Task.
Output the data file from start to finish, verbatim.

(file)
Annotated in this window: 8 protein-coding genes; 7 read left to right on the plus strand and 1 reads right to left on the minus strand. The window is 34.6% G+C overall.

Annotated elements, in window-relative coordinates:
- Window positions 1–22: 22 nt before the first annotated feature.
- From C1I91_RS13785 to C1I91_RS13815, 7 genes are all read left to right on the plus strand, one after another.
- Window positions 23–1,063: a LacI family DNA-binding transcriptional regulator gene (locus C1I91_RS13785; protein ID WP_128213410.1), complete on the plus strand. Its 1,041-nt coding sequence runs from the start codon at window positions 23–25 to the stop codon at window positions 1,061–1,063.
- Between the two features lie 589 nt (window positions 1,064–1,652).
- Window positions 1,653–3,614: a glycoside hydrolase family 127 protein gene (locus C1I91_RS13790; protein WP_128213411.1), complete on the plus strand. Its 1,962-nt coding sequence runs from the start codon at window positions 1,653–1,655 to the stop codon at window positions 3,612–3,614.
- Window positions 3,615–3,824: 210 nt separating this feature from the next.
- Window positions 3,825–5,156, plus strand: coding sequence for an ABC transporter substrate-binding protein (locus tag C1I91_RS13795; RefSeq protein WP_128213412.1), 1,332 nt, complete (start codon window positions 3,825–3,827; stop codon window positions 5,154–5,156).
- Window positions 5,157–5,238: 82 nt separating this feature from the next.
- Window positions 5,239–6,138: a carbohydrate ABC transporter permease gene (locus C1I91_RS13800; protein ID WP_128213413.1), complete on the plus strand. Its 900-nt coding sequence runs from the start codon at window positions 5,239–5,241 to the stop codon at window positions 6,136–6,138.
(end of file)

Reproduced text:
Annotated in this window: 8 protein-coding genes; 7 read left to right on the plus strand and 1 reads right to left on the minus strand. The window is 34.6% G+C overall.

Annotated elements, in window-relative coordinates:
- Window positions 1–22: 22 nt before the first annotated feature.
- From C1I91_RS13785 to C1I91_RS13815, 7 genes are all read left to right on the plus strand, one after another.
- Window positions 23–1,063: a LacI family DNA-binding transcriptional regulator gene (locus C1I91_RS13785; protein ID WP_128213410.1), complete on the plus strand. Its 1,041-nt coding sequence runs from the start codon at window positions 23–25 to the stop codon at window positions 1,061–1,063.
- Between the two features lie 589 nt (window positions 1,064–1,652).
- Window positions 1,653–3,614: a glycoside hydrolase family 127 protein gene (locus C1I91_RS13790; protein WP_128213411.1), complete on the plus strand. Its 1,962-nt coding sequence runs from the start codon at window positions 1,653–1,655 to the stop codon at window positions 3,612–3,614.
- Window positions 3,615–3,824: 210 nt separating this feature from the next.
- Window positions 3,825–5,156, plus strand: coding sequence for an ABC transporter substrate-binding protein (locus tag C1I91_RS13795; RefSeq protein WP_128213412.1), 1,332 nt, complete (start codon window positions 3,825–3,827; stop codon window positions 5,154–5,156).
- Window positions 5,157–5,238: 82 nt separating this feature from the next.
- Window positions 5,239–6,138: a carbohydrate ABC transporter permease gene (locus C1I91_RS13800; protein ID WP_128213413.1), complete on the plus strand. Its 900-nt coding sequence runs from the start codon at window positions 5,239–5,241 to the stop codon at window positions 6,136–6,138.